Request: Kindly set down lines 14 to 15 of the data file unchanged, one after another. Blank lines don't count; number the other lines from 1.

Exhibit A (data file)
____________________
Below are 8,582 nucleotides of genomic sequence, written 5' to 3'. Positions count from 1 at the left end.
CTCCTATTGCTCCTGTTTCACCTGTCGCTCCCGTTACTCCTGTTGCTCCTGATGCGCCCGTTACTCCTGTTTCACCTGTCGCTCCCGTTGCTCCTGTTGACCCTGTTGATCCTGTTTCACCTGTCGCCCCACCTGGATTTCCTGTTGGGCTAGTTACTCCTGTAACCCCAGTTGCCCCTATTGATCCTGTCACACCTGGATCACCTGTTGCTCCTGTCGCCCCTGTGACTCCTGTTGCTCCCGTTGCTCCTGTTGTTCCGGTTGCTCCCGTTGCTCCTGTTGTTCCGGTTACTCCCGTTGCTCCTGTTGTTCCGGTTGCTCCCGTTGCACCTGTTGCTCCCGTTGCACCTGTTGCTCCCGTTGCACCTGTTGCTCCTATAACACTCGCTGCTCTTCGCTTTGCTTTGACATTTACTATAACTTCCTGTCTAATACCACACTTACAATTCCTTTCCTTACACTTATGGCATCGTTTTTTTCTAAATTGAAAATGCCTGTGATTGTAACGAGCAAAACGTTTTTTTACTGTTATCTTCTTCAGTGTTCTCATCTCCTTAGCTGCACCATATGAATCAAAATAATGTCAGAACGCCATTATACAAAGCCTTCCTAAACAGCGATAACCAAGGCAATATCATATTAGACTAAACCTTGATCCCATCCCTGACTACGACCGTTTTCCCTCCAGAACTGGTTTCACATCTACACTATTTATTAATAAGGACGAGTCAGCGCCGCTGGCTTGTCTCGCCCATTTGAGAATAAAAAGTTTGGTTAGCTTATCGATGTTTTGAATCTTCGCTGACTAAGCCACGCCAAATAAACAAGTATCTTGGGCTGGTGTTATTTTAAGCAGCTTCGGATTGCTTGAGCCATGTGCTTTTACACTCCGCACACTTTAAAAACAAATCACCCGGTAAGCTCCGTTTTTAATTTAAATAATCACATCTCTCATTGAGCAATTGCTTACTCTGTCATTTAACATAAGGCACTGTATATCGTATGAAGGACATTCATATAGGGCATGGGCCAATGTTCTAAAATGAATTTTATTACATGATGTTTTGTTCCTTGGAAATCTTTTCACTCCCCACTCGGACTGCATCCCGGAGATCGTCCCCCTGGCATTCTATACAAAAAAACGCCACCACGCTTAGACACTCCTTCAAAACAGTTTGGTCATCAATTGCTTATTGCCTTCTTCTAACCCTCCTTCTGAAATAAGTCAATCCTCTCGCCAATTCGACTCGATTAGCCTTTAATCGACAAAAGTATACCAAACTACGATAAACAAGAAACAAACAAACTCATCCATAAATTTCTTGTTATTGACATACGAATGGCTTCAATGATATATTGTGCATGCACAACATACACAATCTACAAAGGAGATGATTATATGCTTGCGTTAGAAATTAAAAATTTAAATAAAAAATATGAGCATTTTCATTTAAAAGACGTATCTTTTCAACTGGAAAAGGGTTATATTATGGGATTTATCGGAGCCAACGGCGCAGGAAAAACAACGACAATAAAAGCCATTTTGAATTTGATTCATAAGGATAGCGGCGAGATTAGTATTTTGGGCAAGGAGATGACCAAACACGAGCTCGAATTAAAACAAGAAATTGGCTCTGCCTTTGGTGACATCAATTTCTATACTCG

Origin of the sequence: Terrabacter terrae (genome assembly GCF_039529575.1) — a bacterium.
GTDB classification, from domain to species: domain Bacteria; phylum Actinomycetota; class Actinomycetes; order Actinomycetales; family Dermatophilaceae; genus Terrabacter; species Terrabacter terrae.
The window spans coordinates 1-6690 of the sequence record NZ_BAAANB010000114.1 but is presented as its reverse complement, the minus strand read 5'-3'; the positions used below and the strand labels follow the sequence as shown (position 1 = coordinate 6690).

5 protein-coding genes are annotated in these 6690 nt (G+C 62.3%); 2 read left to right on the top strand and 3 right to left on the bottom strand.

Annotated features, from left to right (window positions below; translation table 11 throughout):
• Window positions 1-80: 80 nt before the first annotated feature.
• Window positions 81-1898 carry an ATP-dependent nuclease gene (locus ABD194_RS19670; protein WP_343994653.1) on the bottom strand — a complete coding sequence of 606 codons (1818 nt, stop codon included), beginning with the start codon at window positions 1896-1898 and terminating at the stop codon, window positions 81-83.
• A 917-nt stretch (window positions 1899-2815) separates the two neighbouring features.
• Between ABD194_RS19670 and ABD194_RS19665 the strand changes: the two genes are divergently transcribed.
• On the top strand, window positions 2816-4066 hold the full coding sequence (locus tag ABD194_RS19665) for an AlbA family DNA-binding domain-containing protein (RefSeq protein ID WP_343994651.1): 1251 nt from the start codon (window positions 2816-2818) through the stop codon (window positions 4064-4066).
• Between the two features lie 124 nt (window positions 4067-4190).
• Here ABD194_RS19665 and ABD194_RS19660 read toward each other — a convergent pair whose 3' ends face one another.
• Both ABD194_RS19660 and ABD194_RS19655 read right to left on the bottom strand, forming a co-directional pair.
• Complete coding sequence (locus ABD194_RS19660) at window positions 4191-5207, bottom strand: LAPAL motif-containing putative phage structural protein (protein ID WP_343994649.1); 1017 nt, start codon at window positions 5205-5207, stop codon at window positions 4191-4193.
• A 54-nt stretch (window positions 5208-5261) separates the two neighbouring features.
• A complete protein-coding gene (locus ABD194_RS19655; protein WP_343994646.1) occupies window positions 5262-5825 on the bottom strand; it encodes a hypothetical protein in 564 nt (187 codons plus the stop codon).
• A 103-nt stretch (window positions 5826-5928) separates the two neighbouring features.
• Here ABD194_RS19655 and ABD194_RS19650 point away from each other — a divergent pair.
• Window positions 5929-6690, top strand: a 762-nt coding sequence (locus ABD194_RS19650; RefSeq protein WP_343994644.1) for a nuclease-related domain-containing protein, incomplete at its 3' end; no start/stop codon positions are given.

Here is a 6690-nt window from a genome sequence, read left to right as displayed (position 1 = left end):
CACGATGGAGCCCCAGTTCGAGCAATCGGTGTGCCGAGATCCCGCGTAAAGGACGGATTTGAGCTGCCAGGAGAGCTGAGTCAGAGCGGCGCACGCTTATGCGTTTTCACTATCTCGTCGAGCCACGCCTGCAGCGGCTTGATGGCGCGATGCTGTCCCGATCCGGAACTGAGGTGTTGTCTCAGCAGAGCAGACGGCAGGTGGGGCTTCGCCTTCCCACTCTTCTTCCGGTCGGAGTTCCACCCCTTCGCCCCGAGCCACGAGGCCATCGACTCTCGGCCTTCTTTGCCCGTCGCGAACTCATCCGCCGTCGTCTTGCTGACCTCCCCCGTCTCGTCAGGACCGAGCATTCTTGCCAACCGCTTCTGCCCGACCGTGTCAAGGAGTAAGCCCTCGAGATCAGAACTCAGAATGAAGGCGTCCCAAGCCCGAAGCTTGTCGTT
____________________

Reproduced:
• Here ABD194_RS19665 and ABD194_RS19660 read toward each other — a convergent pair whose 3' ends face one another.
• Both ABD194_RS19660 and ABD194_RS19655 read right to left on the bottom strand, forming a co-directional pair.